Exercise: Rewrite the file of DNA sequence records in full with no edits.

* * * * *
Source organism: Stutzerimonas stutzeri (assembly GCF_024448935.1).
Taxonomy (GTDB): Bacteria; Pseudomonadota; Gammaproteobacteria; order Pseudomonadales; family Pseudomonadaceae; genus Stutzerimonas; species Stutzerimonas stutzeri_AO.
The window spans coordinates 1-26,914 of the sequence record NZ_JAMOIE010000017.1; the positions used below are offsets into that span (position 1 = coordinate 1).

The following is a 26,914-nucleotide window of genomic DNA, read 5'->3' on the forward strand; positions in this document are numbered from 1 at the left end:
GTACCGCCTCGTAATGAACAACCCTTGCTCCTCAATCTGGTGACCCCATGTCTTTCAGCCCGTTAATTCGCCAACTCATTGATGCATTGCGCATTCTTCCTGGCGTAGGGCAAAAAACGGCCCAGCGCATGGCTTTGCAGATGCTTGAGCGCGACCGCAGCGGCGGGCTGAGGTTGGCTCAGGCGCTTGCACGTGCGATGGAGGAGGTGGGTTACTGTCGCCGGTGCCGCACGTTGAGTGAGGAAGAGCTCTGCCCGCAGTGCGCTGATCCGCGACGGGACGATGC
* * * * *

Source organism: Stutzerimonas stutzeri (assembly GCF_024448935.1).
Taxonomy (GTDB): Bacteria; Pseudomonadota; Gammaproteobacteria; order Pseudomonadales; family Pseudomonadaceae; genus Stutzerimonas; species Stutzerimonas stutzeri_AO.
The window spans coordinates 1-26,914 of the sequence record NZ_JAMOIE010000017.1; the positions used below are offsets into that span (position 1 = coordinate 1).

The following is a 26,914-nucleotide window of genomic DNA, read 5'->3' on the forward strand; positions in this document are numbered from 1 at the left end:
GTACCGCCTCGTAATGAACAACCCTTGCTCCTCAATCTGGTGACCCCATGTCTTTCAGCCCGTTAATTCGCCAACTCATTGATGCATTGCGCATTCTTCCTGGCGTAGGGCAAAAAACGGCCCAGCGCATGGCTTTGCAGATGCTTGAGCGCGACCGCAGCGGCGGGCTGAGGTTGGCTCAGGCGCTTGCACGTGCGATGGAGGAGGTGGGTTACTGTCGCCGGTGCCGCACGTTGAGTGAGGAAGAGCTCTGCCCGCAGTGCGCTGATCCGCGACGGGACGATGC